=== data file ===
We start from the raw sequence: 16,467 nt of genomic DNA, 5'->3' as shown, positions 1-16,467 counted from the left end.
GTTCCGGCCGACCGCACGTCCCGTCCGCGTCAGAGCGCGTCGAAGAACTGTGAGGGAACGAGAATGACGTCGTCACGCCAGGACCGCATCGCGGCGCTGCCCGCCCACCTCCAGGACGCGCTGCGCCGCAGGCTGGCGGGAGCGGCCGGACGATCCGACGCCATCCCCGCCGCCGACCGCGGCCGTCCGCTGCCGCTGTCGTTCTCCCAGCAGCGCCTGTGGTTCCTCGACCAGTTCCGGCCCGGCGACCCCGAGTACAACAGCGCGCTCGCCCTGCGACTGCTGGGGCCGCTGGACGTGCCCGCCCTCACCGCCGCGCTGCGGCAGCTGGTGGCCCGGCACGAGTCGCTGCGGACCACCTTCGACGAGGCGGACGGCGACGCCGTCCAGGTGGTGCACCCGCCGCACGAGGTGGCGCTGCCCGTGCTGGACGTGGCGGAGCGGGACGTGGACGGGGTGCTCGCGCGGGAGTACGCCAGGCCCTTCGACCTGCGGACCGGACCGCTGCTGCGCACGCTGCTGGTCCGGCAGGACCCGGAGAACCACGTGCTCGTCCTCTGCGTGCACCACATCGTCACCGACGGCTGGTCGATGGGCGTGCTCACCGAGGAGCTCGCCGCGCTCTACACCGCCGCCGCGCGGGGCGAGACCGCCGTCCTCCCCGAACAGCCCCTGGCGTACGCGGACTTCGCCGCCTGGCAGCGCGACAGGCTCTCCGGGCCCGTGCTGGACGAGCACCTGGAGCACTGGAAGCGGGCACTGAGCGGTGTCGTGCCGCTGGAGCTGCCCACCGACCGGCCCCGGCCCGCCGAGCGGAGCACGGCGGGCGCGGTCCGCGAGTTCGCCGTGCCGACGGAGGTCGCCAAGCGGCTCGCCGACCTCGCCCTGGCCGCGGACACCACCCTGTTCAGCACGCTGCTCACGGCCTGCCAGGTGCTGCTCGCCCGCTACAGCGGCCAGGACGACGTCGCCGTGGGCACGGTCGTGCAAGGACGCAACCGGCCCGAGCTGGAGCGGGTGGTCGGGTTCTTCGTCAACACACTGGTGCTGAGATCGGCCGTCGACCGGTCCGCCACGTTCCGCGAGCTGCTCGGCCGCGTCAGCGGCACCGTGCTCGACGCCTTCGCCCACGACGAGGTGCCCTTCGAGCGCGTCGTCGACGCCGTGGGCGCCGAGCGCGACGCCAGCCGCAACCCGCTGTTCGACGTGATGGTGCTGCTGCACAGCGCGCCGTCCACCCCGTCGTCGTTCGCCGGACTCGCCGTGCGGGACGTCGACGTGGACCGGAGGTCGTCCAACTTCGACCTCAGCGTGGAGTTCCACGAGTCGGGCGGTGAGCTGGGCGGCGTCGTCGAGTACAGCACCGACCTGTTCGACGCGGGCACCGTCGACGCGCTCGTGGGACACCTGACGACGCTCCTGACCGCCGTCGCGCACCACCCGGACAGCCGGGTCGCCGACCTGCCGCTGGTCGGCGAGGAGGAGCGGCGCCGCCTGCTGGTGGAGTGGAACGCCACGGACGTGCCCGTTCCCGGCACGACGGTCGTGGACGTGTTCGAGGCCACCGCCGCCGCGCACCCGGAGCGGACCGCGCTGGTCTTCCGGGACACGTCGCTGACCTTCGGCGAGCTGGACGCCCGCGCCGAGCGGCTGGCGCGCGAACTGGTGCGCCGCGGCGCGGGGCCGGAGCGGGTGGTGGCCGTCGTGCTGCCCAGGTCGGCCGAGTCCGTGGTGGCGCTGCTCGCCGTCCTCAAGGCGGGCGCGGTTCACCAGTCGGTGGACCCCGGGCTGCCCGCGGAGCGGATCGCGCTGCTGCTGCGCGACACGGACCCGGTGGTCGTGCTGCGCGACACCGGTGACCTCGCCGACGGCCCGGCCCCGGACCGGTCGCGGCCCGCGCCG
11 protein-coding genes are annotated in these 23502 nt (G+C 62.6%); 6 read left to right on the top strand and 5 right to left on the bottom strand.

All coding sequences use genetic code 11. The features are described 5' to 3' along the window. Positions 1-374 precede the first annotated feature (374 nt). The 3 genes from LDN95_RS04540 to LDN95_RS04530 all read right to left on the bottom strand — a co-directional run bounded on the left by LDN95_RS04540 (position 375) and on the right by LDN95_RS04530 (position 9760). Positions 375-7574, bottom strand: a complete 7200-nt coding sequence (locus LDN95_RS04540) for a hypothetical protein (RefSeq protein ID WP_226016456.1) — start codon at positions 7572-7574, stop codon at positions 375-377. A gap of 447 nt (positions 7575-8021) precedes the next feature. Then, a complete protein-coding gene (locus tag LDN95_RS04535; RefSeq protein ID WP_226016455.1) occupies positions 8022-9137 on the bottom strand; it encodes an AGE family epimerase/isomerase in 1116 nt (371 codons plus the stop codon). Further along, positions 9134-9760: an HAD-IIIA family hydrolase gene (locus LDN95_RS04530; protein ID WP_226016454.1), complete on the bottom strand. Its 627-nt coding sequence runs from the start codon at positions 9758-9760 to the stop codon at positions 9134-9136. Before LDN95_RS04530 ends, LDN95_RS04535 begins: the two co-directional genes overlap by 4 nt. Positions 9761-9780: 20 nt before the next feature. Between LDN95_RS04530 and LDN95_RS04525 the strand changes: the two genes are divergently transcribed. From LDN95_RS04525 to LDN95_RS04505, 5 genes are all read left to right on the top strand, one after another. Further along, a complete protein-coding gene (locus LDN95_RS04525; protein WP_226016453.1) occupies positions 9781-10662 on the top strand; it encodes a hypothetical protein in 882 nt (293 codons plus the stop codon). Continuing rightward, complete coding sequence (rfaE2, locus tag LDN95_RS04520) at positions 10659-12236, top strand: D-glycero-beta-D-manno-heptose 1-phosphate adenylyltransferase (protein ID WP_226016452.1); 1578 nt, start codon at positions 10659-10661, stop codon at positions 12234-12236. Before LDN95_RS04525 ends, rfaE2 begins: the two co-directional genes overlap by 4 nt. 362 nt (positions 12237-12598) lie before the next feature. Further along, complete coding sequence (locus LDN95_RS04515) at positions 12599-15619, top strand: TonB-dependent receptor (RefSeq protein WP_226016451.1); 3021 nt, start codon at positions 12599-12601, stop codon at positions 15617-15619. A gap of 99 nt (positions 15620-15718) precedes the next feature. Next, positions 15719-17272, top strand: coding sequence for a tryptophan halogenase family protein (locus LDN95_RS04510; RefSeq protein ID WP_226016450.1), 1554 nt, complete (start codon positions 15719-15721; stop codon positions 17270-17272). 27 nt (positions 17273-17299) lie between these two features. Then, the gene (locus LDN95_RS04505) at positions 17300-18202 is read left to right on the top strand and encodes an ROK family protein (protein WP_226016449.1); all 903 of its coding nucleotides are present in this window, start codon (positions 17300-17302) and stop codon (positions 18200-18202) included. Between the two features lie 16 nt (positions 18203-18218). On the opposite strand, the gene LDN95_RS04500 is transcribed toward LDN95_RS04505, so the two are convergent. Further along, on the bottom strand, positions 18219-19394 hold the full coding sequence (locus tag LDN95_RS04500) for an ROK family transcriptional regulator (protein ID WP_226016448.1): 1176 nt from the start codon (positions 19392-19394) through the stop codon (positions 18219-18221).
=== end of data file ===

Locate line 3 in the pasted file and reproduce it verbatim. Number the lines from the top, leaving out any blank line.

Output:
11 protein-coding genes are annotated in these 23502 nt (G+C 62.6%); 6 read left to right on the top strand and 5 right to left on the bottom strand.